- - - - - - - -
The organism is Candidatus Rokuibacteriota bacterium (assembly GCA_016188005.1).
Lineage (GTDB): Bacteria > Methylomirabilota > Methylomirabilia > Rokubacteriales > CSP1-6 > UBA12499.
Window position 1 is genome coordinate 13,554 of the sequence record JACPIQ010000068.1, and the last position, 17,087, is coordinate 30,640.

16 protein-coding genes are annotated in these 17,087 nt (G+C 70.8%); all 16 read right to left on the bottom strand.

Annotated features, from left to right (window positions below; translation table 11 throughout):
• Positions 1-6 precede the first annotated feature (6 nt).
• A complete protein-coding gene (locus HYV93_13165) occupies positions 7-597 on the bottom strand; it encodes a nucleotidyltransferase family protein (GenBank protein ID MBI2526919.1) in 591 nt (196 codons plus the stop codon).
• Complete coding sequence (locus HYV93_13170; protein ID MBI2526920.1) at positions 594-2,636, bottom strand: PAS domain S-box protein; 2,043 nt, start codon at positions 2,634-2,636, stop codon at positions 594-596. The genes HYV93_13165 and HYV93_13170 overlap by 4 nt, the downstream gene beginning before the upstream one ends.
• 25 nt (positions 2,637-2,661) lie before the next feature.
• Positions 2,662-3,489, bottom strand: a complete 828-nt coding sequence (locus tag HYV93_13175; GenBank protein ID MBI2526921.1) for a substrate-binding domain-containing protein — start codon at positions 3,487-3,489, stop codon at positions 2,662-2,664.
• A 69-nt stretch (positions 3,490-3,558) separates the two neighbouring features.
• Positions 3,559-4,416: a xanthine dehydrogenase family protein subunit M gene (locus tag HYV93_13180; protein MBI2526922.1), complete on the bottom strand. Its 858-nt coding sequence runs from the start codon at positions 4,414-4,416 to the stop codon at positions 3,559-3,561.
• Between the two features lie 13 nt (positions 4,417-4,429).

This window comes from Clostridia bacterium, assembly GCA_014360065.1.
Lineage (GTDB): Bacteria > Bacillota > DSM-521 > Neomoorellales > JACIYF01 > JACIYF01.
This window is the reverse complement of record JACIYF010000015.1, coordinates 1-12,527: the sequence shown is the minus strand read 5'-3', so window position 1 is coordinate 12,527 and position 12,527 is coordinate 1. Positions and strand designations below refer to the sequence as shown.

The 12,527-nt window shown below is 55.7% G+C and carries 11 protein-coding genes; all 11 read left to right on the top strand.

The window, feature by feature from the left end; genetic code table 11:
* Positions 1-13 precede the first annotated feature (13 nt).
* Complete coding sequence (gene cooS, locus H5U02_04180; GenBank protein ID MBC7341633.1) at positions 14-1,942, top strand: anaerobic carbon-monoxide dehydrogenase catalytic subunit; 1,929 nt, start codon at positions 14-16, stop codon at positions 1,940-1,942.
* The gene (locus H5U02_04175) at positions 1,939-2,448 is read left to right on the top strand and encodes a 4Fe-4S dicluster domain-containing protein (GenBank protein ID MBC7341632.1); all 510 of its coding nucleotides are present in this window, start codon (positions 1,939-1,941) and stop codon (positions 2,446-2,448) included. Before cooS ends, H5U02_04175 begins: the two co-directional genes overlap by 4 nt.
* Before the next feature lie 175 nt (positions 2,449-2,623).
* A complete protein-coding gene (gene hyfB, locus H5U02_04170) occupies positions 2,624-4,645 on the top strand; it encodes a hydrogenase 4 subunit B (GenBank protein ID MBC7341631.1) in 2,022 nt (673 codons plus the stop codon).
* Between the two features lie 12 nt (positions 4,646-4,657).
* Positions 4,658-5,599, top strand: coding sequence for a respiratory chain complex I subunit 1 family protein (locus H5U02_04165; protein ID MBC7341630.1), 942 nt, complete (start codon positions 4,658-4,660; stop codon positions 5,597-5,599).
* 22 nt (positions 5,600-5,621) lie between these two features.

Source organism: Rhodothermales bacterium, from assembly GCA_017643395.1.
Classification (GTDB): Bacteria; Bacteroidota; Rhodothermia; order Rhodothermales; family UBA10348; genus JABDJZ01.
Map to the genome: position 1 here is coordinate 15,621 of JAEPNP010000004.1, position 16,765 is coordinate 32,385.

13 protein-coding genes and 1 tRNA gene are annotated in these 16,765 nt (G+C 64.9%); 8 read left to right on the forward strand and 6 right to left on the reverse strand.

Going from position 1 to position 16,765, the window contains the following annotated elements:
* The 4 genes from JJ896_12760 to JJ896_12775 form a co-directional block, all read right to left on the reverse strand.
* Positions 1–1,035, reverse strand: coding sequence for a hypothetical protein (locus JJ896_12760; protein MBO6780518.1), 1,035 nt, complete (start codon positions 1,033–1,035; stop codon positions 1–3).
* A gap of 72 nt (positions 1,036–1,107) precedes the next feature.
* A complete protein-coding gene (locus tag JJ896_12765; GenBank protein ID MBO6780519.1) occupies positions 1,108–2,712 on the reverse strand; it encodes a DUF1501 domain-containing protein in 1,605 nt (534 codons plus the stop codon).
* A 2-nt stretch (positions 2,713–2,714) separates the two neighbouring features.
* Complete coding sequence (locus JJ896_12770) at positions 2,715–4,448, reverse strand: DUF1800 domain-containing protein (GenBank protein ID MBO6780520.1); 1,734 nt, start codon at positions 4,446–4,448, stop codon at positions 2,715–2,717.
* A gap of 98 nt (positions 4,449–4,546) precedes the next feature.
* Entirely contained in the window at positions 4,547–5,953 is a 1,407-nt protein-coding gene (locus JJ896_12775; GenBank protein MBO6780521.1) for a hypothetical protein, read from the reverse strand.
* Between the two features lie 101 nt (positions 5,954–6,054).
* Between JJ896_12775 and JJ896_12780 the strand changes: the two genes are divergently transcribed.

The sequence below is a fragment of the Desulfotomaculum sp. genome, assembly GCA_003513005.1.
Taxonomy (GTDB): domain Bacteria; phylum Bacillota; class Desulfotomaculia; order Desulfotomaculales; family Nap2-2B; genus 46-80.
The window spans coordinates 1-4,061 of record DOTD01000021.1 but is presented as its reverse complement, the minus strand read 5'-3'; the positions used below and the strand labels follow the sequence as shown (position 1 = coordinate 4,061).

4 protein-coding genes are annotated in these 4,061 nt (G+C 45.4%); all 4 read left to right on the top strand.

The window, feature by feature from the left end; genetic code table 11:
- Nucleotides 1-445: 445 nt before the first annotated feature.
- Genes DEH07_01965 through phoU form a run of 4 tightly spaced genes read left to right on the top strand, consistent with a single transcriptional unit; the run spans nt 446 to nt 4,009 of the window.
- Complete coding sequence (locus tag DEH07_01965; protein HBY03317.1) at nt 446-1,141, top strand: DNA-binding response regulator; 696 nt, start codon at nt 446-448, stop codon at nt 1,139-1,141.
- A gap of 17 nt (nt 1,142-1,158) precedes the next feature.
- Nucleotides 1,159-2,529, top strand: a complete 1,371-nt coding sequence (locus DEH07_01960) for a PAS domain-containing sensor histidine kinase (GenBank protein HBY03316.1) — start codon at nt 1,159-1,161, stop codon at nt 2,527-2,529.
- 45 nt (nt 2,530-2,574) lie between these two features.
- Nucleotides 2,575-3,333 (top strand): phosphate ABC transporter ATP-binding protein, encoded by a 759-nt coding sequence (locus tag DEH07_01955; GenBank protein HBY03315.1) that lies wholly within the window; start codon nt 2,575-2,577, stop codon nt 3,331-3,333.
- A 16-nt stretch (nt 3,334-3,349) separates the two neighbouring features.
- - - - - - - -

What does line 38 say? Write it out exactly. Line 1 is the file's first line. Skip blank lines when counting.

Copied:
* A gap of 98 nt (positions 4,449–4,546) precedes the next feature.